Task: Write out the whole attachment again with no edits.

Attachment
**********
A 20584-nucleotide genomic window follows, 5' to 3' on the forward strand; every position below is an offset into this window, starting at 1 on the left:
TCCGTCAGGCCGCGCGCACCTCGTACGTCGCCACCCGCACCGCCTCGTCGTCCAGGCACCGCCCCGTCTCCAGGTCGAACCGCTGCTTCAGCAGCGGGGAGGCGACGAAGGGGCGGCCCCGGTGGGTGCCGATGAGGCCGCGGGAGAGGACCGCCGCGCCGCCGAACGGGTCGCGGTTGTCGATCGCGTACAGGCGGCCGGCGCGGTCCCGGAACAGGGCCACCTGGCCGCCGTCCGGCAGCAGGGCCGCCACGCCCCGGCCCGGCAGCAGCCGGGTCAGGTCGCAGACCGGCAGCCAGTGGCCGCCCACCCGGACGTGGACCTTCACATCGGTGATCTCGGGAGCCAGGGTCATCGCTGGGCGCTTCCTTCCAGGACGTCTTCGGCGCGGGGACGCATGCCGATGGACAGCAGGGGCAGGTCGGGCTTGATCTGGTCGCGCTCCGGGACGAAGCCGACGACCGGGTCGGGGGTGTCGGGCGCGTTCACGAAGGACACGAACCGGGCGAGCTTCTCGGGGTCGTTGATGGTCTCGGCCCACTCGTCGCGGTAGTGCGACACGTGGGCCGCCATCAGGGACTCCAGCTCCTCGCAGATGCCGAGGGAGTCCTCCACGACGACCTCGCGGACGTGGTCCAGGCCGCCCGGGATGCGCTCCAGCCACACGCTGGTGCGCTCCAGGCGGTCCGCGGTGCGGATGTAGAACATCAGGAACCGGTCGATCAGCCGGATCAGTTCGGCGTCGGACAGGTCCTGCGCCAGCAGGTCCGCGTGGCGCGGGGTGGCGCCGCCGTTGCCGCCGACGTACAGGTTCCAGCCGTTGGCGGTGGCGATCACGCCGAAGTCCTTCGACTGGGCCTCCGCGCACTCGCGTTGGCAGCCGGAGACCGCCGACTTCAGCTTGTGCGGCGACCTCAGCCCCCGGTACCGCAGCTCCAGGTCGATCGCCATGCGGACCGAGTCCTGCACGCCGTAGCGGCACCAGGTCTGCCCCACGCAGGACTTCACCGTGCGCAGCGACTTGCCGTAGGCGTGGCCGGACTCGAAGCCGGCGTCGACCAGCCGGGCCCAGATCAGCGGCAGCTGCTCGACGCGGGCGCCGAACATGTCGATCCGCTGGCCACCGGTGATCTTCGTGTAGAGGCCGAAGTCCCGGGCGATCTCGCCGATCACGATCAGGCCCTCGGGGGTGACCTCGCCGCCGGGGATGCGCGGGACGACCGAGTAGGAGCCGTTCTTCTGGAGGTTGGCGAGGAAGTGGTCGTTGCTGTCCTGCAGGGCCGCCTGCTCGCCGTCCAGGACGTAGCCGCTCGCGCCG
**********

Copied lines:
A 20584-nucleotide genomic window follows, 5' to 3' on the forward strand; every position below is an offset into this window, starting at 1 on the left:
TCCGTCAGGCCGCGCGCACCTCGTACGTCGCCACCCGCACCGCCTCGTCGTCCAGGCACCGCCCCGTCTCCAGGTCGAACCGCTGCTTCAGCAGCGGGGAGGCGACGAAGGGGCGGCCCCGGTGGGTGCCGATGAGGCCGCGGGAGAGGACCGCCGCGCCGCCGAACGGGTCGCGGTTGTCGATCGCGTACAGGCGGCCGGCGCGGTCCCGGAACAGGGCCACCTGGCCGCCGTCCGGCAGCAGGGCCGCCACGCCCCGGCCCGGCAGCAGCCGGGTCAGGTCGCAGACCGGCAGCCAGTGGCCGCCCACCCGGACGTGGACCTTCACATCGGTGATCTCGGGAGCCAGGGTCATCGCTGGGCGCTTCCTTCCAGGACGTCTTCGGCGCGGGGACGCATGCCGATGGACAGCAGGGGCAGGTCGGGCTTGATCTGGTCGCGCTCCGGGACGAAGCCGACGACCGGGTCGGGGGTGTCGGGCGCGTTCACGAAGGACACGAACCGGGCGAGCTTCTCGGGGTCGTTGATGGTCTCGGCCCACTCGTCGCGGTAGTGCGACACGTGGGCCGCCATCAGGGACTCCAGCTCCTCGCAGATGCCGAGGGAGTCCTCCACGACGACCTCGCGGACGTGGTCCAGGCCGCCCGGGATGCGCTCCAGCCACACGCTGGTGCGCTCCAGGCGGTCCGCGGTGCGGATGTAGAACATCAGGAACCGGTCGATCAGCCGGATCAGTTCGGCGTCGGACAGGTCCTGCGCCAGCAGGTCCGCGTGGCGCGGGGTGGCGCCGCCGTTGCCGCCGACGTACAGGTTCCAGCCGTTGGCGGTGGCGATCACGCCGAAGTCCTTCGACTGGGCCTCCGCGCACTCGCGTTGGCAGCCGGAGACCGCCGACTTCAGCTTGTGCGGCGACCTCAGCCCCCGGTACCGCAGCTCCAGGTCGATCGCCATGCGGACCGAGTCCTGCACGCCGTAGCGGCACCAGGTCTGCCCCACGCAGGACTTCACCGTGCGCAGCGACTTGCCGTAGGCGTGGCCGGACTCGAAGCCGGCGTCGACCAGCCGGGCCCAGATCAGCGGCAGCTGCTCGACGCGGGCGCCGAACATGTCGATCCGCTGGCCACCGGTGATCTTCGTGTAGAGGCCGAAGTCCCGGGCGATCTCGCCGATCACGATCAGGCCCTCGGGGGTGACCTCGCCGCCGGGGATGCGCGGGACGACCGAGTAGGAGCCGTTCTTCTGGAGGTTGGCGAGGAAGTGGTCGTTGCTGTCCTGCAGGGCCGCCTGCTCGCCGTCCAGGACGTAGCCGCTCGCGCCG